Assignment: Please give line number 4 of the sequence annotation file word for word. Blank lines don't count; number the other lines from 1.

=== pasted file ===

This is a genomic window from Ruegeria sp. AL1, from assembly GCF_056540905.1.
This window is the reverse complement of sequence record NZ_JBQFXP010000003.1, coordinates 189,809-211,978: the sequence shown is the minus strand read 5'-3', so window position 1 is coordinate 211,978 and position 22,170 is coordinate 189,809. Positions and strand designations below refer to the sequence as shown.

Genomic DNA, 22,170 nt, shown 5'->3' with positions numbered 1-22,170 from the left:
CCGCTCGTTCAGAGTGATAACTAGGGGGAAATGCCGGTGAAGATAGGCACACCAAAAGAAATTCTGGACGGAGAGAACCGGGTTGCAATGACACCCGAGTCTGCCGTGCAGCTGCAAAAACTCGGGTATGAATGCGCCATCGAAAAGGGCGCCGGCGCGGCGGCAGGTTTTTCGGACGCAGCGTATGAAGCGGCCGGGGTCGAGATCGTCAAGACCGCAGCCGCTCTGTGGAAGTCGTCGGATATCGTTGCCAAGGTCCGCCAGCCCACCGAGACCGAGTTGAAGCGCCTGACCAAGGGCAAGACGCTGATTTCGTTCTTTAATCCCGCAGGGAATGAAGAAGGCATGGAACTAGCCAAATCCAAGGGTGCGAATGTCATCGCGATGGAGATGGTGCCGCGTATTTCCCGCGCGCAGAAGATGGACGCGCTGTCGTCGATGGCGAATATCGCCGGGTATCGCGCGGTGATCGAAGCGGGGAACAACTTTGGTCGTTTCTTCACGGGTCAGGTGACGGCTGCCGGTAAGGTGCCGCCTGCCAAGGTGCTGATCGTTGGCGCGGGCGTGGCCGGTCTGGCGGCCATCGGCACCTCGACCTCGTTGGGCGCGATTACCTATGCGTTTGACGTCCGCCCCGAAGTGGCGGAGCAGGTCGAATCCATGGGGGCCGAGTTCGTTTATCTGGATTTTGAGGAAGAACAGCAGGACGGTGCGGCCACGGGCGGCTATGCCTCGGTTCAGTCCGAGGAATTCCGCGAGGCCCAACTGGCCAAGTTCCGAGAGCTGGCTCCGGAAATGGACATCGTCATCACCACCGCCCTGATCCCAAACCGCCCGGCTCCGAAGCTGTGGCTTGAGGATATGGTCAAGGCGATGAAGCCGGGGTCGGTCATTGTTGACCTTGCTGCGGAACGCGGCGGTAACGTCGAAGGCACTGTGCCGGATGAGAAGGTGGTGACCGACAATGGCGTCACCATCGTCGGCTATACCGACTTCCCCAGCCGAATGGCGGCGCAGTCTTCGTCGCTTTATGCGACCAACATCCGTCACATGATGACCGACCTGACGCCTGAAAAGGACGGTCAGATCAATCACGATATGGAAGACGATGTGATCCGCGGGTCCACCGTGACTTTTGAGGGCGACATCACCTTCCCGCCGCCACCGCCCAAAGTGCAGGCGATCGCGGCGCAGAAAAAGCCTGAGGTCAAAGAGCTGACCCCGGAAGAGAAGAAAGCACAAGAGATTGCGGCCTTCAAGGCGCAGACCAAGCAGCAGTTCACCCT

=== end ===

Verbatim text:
CCGCTCGTTCAGAGTGATAACTAGGGGGAAATGCCGGTGAAGATAGGCACACCAAAAGAAATTCTGGACGGAGAGAACCGGGTTGCAATGACACCCGAGTCTGCCGTGCAGCTGCAAAAACTCGGGTATGAATGCGCCATCGAAAAGGGCGCCGGCGCGGCGGCAGGTTTTTCGGACGCAGCGTATGAAGCGGCCGGGGTCGAGATCGTCAAGACCGCAGCCGCTCTGTGGAAGTCGTCGGATATCGTTGCCAAGGTCCGCCAGCCCACCGAGACCGAGTTGAAGCGCCTGACCAAGGGCAAGACGCTGATTTCGTTCTTTAATCCCGCAGGGAATGAAGAAGGCATGGAACTAGCCAAATCCAAGGGTGCGAATGTCATCGCGATGGAGATGGTGCCGCGTATTTCCCGCGCGCAGAAGATGGACGCGCTGTCGTCGATGGCGAATATCGCCGGGTATCGCGCGGTGATCGAAGCGGGGAACAACTTTGGTCGTTTCTTCACGGGTCAGGTGACGGCTGCCGGTAAGGTGCCGCCTGCCAAGGTGCTGATCGTTGGCGCGGGCGTGGCCGGTCTGGCGGCCATCGGCACCTCGACCTCGTTGGGCGCGATTACCTATGCGTTTGACGTCCGCCCCGAAGTGGCGGAGCAGGTCGAATCCATGGGGGCCGAGTTCGTTTATCTGGATTTTGAGGAAGAACAGCAGGACGGTGCGGCCACGGGCGGCTATGCCTCGGTTCAGTCCGAGGAATTCCGCGAGGCCCAACTGGCCAAGTTCCGAGAGCTGGCTCCGGAAATGGACATCGTCATCACCACCGCCCTGATCCCAAACCGCCCGGCTCCGAAGCTGTGGCTTGAGGATATGGTCAAGGCGATGAAGCCGGGGTCGGTCATTGTTGACCTTGCTGCGGAACGCGGCGGTAACGTCGAAGGCACTGTGCCGGATGAGAAGGTGGTGACCGACAATGGCGTCACCATCGTCGGCTATACCGACTTCCCCAGCCGAATGGCGGCGCAGTCTTCGTCGCTTTATGCGACCAACATCCGTCACATGATGACCGACCTGACGCCTGAAAAGGACGGTCAGATCAATCACGATATGGAAGACGATGTGATCCGCGGGTCCACCGTGACTTTTGAGGGCGACATCACCTTCCCGCCGCCACCGCCCAAAGTGCAGGCGATCGCGGCGCAGAAAAAGCCTGAGGTCAAAGAGCTGACCCCGGAAGAGAAGAAAGCACAAGAGATTGCGGCCTTCAAGGCGCAGACCAAGCAGCAGTTCACCCT